April 20 2014 Latest news:
By Anthony Carroll
Friday, July 6, 2012
AS teenager Sam Hills proudly carried the Olympic torch this week, the hundreds of people watching him from the roadside would have been unaware that only 18 months ago he was left housebound.
But as the 14-year-old from Pakefield carried the flame through Market Deeping in Lincolnshire, there was no sign of how his life had been blighted by glandular fever and then debilitating post-viral syndrome/ME.
Sam, who goes to Bungay High School and plays for Kirkley and Pakefield Football Club, was nominated to carry the torch by his mother Sue. She contacted the organisers of the London 2012 games and put his name forward as a torch bearer after he battled back from his illness, which affected him between 2008 and 2010.
And Sam’s big day had an unexpected surprise as he waited for his proud moment.
The person who was carrying the torch before him – a blind woman – had to finish early, leaving Sam to tackle an extra-length run.
“I had to run back to get the torch. The lady was blind and I think her guide dog kept trying to take her to the path.”
Speaking as he watched the Lowestoft leg of the torch relay at Ness Point yesterday, Sam said the whole experience had been amazing.
Sam, who used to go to Pakefield Middle School, missed large chunks of school, had to give up playing sport and missed spending time with his friends. However, because of his “true grit and determination”, Sam is now fighting fit again and hopes to rise through the ranks of his local football team.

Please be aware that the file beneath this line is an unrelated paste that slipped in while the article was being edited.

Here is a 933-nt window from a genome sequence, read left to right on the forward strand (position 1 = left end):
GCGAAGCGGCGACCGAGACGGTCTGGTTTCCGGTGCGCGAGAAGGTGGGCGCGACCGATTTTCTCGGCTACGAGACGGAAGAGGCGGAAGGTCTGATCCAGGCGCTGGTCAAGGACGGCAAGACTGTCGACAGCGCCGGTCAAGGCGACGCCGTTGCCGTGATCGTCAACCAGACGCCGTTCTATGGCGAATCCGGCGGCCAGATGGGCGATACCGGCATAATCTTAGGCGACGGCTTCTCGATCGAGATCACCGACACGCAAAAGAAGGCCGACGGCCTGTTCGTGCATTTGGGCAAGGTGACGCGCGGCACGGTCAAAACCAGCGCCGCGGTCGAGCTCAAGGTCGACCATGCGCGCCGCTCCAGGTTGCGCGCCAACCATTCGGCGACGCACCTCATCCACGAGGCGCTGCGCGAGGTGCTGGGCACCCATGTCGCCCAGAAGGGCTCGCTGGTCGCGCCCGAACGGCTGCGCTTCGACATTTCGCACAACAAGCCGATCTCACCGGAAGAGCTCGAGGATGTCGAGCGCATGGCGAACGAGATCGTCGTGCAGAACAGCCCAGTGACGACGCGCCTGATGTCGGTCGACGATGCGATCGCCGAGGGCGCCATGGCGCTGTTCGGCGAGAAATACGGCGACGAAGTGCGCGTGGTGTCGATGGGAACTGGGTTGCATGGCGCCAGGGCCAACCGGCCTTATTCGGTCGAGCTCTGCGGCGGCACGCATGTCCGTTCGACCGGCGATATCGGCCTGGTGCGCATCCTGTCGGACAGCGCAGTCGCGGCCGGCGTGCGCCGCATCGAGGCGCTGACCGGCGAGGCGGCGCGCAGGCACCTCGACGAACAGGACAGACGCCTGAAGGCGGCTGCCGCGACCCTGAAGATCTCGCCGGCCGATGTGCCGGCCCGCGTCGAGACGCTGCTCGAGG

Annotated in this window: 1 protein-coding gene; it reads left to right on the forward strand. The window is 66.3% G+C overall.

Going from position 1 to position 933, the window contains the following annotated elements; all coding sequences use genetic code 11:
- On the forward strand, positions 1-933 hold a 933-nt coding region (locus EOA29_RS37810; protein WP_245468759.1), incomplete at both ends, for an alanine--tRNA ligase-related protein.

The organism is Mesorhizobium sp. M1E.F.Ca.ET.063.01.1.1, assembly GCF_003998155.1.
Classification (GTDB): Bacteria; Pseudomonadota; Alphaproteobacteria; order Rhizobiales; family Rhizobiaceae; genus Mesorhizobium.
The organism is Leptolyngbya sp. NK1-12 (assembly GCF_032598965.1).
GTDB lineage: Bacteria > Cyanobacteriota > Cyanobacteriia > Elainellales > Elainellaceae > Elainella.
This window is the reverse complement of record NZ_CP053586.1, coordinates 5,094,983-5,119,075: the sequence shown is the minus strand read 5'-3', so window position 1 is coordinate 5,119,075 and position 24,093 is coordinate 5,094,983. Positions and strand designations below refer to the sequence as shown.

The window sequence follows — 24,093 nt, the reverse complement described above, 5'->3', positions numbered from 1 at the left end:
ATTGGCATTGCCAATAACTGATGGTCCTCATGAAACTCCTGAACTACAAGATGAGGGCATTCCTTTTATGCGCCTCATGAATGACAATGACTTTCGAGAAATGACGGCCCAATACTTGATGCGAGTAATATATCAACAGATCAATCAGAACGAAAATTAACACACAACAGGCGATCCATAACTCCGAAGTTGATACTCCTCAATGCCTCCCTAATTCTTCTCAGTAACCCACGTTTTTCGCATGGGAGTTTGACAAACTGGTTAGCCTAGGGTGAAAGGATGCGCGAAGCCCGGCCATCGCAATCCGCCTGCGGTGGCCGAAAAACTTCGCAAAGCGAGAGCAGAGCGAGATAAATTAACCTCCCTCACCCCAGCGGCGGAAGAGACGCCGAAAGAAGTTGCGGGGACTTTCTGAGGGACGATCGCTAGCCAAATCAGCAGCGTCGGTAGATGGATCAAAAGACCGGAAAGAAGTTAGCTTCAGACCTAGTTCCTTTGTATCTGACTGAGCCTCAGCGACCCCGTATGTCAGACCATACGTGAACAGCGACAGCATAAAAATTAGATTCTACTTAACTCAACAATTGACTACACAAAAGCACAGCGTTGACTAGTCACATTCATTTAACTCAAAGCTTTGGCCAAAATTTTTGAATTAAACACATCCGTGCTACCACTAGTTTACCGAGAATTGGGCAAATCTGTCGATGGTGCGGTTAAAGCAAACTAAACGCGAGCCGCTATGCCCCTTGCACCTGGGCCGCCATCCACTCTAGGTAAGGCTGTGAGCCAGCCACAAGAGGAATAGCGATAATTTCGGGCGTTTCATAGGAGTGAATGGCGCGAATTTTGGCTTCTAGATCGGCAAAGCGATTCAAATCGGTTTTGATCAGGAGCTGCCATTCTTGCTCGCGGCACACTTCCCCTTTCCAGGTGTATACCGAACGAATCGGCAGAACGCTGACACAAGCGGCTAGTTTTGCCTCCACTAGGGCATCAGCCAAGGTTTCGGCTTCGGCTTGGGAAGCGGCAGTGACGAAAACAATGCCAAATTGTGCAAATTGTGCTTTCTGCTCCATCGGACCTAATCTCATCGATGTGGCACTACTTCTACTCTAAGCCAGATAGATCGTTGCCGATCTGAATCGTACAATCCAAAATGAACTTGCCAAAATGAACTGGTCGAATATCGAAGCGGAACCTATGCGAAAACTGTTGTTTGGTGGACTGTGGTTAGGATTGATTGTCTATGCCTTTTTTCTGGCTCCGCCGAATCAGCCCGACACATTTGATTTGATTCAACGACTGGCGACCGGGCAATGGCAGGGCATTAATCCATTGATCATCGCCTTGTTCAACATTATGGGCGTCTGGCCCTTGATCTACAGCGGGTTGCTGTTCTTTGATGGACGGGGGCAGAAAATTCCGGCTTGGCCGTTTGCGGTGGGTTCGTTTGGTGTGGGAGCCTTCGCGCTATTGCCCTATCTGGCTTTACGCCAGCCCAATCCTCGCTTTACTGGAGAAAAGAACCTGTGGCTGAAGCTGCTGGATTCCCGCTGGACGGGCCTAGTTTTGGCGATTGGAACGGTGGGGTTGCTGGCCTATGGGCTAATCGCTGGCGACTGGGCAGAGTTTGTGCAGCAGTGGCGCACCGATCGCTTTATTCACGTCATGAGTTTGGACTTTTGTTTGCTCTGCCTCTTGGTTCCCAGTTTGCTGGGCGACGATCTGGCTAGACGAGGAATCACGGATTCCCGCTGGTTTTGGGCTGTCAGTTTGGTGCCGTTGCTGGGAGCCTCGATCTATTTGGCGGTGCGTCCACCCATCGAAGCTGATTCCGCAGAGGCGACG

Sam said: “I was shocked when I found out my mum had put me forward as a torch bearer. When we found out I had won a place I felt very lucky to be picked and a bit nervous and excited as well.”
Sam was not selected to carry the torch through Lowestoft because of the demand for places. Instead, he was given part of the Lincolnshire leg of the relay on Wednesday, where he was cheered on by his family.
On her nomination form to the Olympic organisers, Mrs Hills said: “During 2008-2010 Sam was very ill and missed months of school. He had had undetected glandular fever. The fever totally wiped out Sam’s ability to be a normal 11 to 12-year-old. Sam’s life was all of a sudden empty, lonely and painful.”
She added: “True grit and self-determination got him to fully recover. Now he is back to sport with a vengeance.
Mrs Hills, 51, said: “He has been modest about the whole thing and how it affected him. I am really, really proud of him. It is a real honour to be part of something he will remember for the rest of his life.”